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News, Views and Previews


Dennis Oppenheim’s sculpture, Device to Root out Evil moves to Calgary from Vancouver.

Dennis Oppenheim, Device to Root out Evil. Image: metamedia.stanford.edu

Originally celebrated by the Vancouver Sculpture Biennale and arguably the most valuable piece of public art in Vancouver, Oppenheim’s compelling 22-foot glass, steel and aluminum structure became more than the Vancouver Public Parks Committee could handle.

Thankfully, Calgary’s Glenbow Museum has stepped in.

John Bromley, Vice President of the Benefic Group said “There is no doubt this is a real loss that will hopefully stimulate reflection and review. But Vancouver’s loss is a big win for Calgary, for Glenbow and for the artist to be recognized in another Canadian city.”

The sculpture is scheduled to be dismantled and transported to Calgary, Alberta next week. The details of its installation in Calgary will be announced at a later date.


An exhibition by the Cree artist Kent Monkman, in the guise of his playful alter ego Miss Chief Eagle Testickle, will run at the Winnipeg Art Gallery from June 5 to 17 August, 2008.

Kent Monkman, The Trapper’s Bride, 2006. Image: wag.mb.ca

The exhibition, titled Kent Monkman: The Triumph of Mischief, will showcase work including painting, video and film, photography, sculpture, installation and performance. Monkman draws inspiration from the histories depicted in 19th Century art, including photography and Romantic painting, colonial portrayals of Aboriginal peoples and cinematic genres such as classic Hollywood westerns.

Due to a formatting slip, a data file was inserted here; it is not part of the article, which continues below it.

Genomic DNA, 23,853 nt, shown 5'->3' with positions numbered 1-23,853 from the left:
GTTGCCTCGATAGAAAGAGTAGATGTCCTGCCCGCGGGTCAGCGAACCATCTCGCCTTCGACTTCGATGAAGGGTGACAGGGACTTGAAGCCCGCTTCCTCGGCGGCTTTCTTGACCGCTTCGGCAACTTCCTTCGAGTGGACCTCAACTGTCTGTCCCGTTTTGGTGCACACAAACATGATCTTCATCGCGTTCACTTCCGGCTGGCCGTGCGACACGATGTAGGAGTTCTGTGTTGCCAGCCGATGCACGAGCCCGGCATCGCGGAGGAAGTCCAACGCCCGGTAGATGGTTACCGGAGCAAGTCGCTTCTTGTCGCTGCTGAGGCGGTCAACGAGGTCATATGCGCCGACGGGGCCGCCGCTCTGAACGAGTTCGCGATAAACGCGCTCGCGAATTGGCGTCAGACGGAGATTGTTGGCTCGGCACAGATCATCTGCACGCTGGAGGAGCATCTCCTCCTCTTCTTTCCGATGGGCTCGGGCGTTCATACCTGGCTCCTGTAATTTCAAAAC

Monkman will transform the gallery space into Miss Chief’s Tipi Camp that will include two tipis as well as new and recent paintings and films on loan from major public and private collections.

Artist Talk: Saturday, June 7 at 2pm. Free with Gallery admission.

For more information on Kent Monkman, please click HERE.


“Winnipeg. Winnipeg. Winnipeg. Snowy, sleepwalking Winnipeg. My home for my entire life. My entire life.”
-Guy Maddin

A still from Guy Maddin’s My Winnipeg. Image: cbc.ca.

The Images Festival and Maximum Films present a ONE NIGHT ONLY live performance of:

a “docu-fantasia” by Guy Maddin
(2007, Canada, 35mm, 80 minutes)

Thursday 19 June 2008 (8 PM screening)
The Royal, 608 College Street, Toronto

It’s quite a feat to move back into your childhood home, bring your 89-year-old mother with you to re-enact scenes from 1963 and then mix that personal drama with “pithy gripes about how (your) city hasn’t taken care of its past, and has given little regard to its future.” This is exactly what Guy Maddin has done with My Winnipeg.

Sure to be mad, interminably long and almost entirely nonsensical, we’re going and we highly recommend you check it out too.

Click HERE to watch the trailer.

Click HERE to read a review of the film.

3 Responses to “News, Views and Previews”

  1. My Winnipeg looks both hilarious and bizarre, thanks for sharing, I hope to see it.

    You may also like a little known film called When Ponds Freeze Over by Newfoundland filmmaker Mary Lewis. It was made back in 1998 and is a patchwork of animation, home video footage, and reconstructed stories depictiing several generations of her family.

  2. Bill says:

    I must admit that I don’t get the brou-ha-ha around Kent Monkman. His paintings are beautifully done and are a pleasure to look at (no argument there), but it’s like a combination of Tom of Finland and Paul Kane in which the homoerotic camp value overshadows any serious consideration of Native Americans’ experience. It’s the antithesis of, say, Annie Pootoogook’s work, which, in its deceptive simplicity, often prompts an emotional response in me that sticks. Someone please convince me that I’m wrong about this. I do want to believe that there’s more going on here.

  3. Andrea says:

    I won’t be the one to convince you, I’m afraid!

    It is what it is…

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